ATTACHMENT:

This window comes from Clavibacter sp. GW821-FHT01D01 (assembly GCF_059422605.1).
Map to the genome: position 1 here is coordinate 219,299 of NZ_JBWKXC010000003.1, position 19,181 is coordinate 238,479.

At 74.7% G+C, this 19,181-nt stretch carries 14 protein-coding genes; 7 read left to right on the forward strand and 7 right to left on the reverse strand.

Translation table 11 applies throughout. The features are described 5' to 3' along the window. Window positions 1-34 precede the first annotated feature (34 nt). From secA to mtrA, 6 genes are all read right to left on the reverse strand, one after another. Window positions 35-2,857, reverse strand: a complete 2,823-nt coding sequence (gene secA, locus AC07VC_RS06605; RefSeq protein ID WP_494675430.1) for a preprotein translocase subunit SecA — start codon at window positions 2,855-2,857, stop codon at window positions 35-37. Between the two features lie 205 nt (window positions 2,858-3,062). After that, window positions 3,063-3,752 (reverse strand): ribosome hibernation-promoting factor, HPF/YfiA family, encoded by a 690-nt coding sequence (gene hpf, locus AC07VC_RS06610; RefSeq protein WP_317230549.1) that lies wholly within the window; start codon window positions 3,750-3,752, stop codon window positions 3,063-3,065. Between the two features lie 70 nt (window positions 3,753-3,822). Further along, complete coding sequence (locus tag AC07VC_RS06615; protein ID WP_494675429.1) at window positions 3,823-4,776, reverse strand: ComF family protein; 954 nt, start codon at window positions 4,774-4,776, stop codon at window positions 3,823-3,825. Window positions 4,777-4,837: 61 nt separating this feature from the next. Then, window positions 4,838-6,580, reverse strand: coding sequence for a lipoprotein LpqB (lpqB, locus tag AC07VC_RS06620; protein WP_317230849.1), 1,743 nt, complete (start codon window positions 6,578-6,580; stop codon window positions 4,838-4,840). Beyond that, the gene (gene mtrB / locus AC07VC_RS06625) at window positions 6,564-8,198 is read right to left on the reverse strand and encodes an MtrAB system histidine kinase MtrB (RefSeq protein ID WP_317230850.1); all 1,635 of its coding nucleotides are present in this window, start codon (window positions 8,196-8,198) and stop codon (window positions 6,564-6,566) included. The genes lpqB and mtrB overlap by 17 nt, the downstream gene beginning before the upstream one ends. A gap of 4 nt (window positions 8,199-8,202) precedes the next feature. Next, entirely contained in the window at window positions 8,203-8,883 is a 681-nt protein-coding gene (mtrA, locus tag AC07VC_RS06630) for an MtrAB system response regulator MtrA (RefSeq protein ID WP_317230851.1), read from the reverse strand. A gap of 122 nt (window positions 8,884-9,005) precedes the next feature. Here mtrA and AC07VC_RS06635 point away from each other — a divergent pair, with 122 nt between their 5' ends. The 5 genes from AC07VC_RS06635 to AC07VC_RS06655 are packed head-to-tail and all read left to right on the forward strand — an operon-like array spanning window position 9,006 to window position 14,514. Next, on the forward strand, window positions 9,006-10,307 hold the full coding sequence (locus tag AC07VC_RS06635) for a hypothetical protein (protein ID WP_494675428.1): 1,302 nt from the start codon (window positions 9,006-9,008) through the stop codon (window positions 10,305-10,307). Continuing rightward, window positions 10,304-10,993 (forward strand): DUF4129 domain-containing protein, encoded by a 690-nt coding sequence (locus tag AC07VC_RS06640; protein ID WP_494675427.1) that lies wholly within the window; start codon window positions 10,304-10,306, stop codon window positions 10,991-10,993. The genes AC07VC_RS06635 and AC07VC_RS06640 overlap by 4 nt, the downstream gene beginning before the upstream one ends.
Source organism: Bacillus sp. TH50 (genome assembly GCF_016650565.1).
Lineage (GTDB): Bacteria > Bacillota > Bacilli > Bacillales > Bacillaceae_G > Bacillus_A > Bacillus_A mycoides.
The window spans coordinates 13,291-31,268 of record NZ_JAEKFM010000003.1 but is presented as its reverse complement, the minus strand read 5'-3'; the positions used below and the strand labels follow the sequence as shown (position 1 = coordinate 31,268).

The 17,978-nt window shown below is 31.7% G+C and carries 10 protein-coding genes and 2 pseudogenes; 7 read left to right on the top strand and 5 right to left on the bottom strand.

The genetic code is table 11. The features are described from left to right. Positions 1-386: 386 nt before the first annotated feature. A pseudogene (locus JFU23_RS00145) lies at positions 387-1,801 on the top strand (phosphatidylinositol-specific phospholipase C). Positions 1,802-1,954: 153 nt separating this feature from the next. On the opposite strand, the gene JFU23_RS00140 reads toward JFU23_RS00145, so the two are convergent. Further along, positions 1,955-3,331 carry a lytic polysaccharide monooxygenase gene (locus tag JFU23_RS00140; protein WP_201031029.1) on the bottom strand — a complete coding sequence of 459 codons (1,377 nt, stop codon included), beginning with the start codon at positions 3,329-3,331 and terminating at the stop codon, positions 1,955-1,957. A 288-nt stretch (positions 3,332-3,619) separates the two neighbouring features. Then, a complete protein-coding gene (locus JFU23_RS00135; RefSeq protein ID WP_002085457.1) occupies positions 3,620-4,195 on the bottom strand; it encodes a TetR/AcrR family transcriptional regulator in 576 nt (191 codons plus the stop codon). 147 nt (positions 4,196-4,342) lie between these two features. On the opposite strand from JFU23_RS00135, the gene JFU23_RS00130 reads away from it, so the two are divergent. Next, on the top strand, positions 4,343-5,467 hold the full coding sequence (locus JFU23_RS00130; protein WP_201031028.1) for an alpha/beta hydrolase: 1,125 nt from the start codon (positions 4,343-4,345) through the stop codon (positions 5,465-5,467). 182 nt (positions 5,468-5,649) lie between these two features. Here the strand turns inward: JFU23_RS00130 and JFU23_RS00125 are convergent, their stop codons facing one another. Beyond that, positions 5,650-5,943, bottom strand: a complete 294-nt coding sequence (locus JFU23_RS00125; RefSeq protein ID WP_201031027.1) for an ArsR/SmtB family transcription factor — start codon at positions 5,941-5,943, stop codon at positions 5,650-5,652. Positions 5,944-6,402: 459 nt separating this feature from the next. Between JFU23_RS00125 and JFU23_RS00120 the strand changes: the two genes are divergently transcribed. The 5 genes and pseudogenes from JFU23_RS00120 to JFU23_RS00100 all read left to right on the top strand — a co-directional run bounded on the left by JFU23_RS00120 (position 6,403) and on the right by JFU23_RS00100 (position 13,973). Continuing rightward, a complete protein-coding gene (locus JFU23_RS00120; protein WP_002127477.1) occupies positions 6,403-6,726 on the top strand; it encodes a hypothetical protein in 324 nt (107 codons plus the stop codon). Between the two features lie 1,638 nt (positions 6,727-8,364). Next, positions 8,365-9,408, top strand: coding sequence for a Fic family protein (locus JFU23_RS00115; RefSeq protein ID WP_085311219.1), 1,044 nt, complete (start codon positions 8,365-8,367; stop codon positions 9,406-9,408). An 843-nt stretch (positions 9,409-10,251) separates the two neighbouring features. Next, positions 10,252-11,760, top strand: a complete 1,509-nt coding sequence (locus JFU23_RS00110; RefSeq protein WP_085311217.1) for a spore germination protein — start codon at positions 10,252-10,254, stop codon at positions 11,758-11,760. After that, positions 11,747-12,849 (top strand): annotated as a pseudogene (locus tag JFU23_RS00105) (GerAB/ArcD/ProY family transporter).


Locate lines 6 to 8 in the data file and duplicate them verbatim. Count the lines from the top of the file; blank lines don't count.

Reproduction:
Lineage (GTDB): Bacteria > Bacillota > Bacilli > Bacillales > Bacillaceae_G > Bacillus_A > Bacillus_A mycoides.
The window spans coordinates 13,291-31,268 of record NZ_JAEKFM010000003.1 but is presented as its reverse complement, the minus strand read 5'-3'; the positions used below and the strand labels follow the sequence as shown (position 1 = coordinate 31,268).

The 17,978-nt window shown below is 31.7% G+C and carries 10 protein-coding genes and 2 pseudogenes; 7 read left to right on the top strand and 5 right to left on the bottom strand.